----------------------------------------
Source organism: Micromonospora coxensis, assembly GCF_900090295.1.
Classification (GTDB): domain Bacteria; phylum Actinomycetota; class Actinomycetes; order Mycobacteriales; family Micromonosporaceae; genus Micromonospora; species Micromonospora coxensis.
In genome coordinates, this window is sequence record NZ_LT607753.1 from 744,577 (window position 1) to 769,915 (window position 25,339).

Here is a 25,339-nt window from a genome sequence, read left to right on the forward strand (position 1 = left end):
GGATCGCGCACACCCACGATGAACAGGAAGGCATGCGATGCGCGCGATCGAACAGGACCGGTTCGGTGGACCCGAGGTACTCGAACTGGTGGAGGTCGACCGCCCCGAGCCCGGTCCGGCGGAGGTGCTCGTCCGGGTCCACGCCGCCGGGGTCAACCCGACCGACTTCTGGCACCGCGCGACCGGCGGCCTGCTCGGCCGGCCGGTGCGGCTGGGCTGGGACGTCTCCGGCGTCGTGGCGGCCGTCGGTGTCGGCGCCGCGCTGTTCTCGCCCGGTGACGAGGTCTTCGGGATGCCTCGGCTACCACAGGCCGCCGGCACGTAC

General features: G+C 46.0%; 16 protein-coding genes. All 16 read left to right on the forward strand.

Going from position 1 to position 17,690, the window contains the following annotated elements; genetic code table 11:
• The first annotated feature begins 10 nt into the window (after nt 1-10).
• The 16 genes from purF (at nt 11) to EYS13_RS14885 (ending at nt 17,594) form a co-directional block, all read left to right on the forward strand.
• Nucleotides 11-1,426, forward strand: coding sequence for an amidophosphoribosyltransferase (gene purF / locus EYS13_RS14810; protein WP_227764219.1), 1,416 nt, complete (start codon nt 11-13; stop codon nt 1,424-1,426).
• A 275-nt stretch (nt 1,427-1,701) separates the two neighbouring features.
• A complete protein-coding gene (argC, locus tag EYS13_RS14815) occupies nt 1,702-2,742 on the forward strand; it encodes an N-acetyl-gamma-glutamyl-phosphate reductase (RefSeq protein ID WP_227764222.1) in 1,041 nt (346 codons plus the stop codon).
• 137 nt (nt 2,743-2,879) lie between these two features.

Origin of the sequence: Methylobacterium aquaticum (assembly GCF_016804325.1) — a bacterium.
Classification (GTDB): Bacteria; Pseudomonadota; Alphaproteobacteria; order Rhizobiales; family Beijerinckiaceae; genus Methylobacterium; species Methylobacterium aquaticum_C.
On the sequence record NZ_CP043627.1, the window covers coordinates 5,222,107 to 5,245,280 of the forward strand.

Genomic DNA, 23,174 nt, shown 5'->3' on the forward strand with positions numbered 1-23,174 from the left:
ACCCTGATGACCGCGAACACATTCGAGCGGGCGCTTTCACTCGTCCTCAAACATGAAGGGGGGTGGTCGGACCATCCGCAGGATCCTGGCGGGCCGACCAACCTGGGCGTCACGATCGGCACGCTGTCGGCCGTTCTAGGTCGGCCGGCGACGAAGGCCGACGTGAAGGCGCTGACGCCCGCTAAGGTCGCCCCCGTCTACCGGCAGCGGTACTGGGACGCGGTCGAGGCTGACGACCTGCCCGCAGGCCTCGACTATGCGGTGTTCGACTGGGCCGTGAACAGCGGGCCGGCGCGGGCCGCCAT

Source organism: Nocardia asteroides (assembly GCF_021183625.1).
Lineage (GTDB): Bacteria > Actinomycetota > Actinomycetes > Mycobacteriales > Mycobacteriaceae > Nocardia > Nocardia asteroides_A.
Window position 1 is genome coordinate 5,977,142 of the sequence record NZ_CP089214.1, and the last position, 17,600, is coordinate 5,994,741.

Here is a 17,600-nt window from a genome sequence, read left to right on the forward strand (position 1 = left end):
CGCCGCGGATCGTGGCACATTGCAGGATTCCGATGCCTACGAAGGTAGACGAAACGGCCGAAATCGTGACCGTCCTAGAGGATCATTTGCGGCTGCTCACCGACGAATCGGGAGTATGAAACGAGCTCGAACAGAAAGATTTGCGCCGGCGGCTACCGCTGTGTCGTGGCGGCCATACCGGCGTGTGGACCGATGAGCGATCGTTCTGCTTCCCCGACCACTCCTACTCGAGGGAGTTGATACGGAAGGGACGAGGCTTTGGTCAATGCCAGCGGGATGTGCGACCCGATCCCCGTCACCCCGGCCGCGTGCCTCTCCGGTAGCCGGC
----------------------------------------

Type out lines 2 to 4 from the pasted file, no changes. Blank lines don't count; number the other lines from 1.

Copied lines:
Classification (GTDB): domain Bacteria; phylum Actinomycetota; class Actinomycetes; order Mycobacteriales; family Micromonosporaceae; genus Micromonospora; species Micromonospora coxensis.
In genome coordinates, this window is sequence record NZ_LT607753.1 from 744,577 (window position 1) to 769,915 (window position 25,339).

Here is a 25,339-nt window from a genome sequence, read left to right on the forward strand (position 1 = left end):